Many of the basic terms and concepts of critical thinking are also used in the "Boolean logic" of web search engines and other examples of database management. George Boole (1815-1864) was an English mathematician who devised a binary system of symbols for the analysis of logic. A binary system is one in which all the variables are either true or false, or in which they all have the value of either zero or one. Since computers are also binary systems, Boolean algebra seems a perfect fit. But phrases like "Boolean logic" and "Boolean searches" are really misnomers. There's no such thing, in fact, as "Boolean logic"--Boole did not create a system of logic, but a written system to express logic. And, in general, his system is not even used by the web search engines that are usually described as conducting "Boolean searches."
Yet such is the tyranny of jargon, that we will give in and use "Boolean" as a synonym for "logical"!
"Boolean" expressions, then, that are widely used in search engines include such logical terms as:
Consider this example: You want to search the web for information about the American novelist John Gardner, the author of The Sunlight Dialogues and other novels. Unfortunately, there is another contemporary novelist by the name of John Gardner, who has published many more titles, mostly mysteries and thrillers, and who has chosen to continue the James Bond series after the death of its originator, Ian Fleming. Now imagine various Boolean expressions that might help you limit your search results, and the problems those limitations have.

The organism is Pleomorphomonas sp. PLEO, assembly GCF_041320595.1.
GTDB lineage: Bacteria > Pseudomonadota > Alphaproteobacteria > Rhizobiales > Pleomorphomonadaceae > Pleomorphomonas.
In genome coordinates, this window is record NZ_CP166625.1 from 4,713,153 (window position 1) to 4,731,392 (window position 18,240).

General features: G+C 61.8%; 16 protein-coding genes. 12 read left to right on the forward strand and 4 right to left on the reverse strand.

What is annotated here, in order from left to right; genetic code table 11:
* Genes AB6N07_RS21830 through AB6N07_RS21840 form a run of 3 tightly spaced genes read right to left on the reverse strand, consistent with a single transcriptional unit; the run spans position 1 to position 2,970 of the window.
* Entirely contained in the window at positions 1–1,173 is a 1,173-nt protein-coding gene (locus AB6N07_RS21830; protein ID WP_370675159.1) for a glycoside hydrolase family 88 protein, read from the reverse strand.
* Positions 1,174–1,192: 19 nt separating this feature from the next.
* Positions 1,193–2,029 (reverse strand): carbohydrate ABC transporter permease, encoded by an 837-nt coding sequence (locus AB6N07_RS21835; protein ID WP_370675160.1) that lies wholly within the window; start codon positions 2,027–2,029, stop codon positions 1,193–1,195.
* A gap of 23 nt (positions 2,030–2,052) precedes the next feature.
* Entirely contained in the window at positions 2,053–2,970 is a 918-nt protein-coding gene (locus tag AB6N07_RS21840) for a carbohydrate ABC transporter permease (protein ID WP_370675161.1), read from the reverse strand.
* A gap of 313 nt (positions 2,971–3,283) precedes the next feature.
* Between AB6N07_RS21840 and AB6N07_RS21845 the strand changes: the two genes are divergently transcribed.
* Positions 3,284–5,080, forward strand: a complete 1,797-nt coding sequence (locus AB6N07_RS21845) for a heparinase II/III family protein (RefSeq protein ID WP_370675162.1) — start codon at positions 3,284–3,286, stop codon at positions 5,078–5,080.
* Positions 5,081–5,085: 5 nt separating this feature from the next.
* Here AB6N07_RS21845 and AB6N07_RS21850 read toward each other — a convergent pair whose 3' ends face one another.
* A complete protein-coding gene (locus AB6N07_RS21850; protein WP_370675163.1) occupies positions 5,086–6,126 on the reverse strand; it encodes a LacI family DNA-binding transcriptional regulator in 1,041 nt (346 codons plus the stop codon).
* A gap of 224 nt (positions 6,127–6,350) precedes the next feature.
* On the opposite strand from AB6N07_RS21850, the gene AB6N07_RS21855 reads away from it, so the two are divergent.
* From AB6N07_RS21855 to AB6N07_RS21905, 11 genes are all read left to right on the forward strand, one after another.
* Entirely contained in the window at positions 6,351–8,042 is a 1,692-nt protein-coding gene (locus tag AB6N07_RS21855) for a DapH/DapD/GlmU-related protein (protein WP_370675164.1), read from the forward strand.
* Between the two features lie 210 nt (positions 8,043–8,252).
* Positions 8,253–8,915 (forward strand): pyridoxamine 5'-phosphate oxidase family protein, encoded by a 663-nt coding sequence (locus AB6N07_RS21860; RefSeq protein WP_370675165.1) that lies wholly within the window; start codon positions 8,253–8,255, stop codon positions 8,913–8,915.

NOTE: With most search engines, putting several words in quotation marks means they are treated as a unit. Therefore, searching for "John Gardner" returns any page where the words "John Gardner" appear in that order (but not instances such as "Gardner, John" or "John C. Gardner"). Searching for John Gardner, without the quotation marks, will find all pages with the words "John" or "Gardner" ("or" because that's what is assumed unless another limiter is specified), in any order (including "Gardner, John" and "John C. Gardner," but also including "Annie John" and "Gardner McKay" as well as the sentence, "The gardner wants to use the john," unless letter case--capital or lower-case--can be specified).
Your activity for this week is to use Digital's search engine Alta Vista, and devise a "Boolean" string to return to largest number of accurate hits, when searching for John Gardner, the American novelist who wrote The Sunlight Dialogues. On Alta Vista's "Advanced Search" page, you can use "and," "or," and "not," but not "xor"; you can also use "near" (so that searching for "Gardner" might return "Gardener"), though I suspect that will not help you much for this assignment. In general, "and" takes precedence over "or," so to control your "Boolean" associations, you can use parentheses, as in:
(A or B) and not (C or D)
Without any parentheses, the search engine would understand that as A or (B and not C) or D, a very different expression.
When you are ready, hit the button below to link to Alta Vista. You'll want to
start with relatively short, simple strings, and to check out the accuracy of the results you
get (by visiting some of the sites), before creating more complicated strings. After you have
created your best search string for John Gardner, report the exact string you used, and the number
of hits it generated, to me.